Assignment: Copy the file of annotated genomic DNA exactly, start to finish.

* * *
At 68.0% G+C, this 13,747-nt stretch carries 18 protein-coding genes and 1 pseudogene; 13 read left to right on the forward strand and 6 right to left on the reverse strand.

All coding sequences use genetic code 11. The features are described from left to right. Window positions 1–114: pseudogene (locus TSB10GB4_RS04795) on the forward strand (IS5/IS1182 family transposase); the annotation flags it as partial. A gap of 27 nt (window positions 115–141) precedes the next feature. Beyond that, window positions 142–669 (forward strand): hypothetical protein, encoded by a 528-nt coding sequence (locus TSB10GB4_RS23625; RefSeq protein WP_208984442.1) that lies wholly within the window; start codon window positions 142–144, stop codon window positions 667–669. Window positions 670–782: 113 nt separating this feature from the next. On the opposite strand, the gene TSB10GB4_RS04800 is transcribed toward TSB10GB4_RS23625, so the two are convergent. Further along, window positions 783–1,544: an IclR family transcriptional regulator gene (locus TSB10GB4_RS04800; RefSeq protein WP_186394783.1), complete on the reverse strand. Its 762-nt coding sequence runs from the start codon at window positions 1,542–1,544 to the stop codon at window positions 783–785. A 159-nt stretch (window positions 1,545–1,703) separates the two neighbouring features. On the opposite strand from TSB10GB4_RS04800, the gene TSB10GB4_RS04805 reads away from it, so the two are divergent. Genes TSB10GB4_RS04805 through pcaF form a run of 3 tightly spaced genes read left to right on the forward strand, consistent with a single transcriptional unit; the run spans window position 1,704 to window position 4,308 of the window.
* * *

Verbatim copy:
At 68.0% G+C, this 13,747-nt stretch carries 18 protein-coding genes and 1 pseudogene; 13 read left to right on the forward strand and 6 right to left on the reverse strand.

All coding sequences use genetic code 11. The features are described from left to right. Window positions 1–114: pseudogene (locus TSB10GB4_RS04795) on the forward strand (IS5/IS1182 family transposase); the annotation flags it as partial. A gap of 27 nt (window positions 115–141) precedes the next feature. Beyond that, window positions 142–669 (forward strand): hypothetical protein, encoded by a 528-nt coding sequence (locus TSB10GB4_RS23625; RefSeq protein WP_208984442.1) that lies wholly within the window; start codon window positions 142–144, stop codon window positions 667–669. Window positions 670–782: 113 nt separating this feature from the next. On the opposite strand, the gene TSB10GB4_RS04800 is transcribed toward TSB10GB4_RS23625, so the two are convergent. Further along, window positions 783–1,544: an IclR family transcriptional regulator gene (locus TSB10GB4_RS04800; RefSeq protein WP_186394783.1), complete on the reverse strand. Its 762-nt coding sequence runs from the start codon at window positions 1,542–1,544 to the stop codon at window positions 783–785. A 159-nt stretch (window positions 1,545–1,703) separates the two neighbouring features. On the opposite strand from TSB10GB4_RS04800, the gene TSB10GB4_RS04805 reads away from it, so the two are divergent. Genes TSB10GB4_RS04805 through pcaF form a run of 3 tightly spaced genes read left to right on the forward strand, consistent with a single transcriptional unit; the run spans window position 1,704 to window position 4,308 of the window.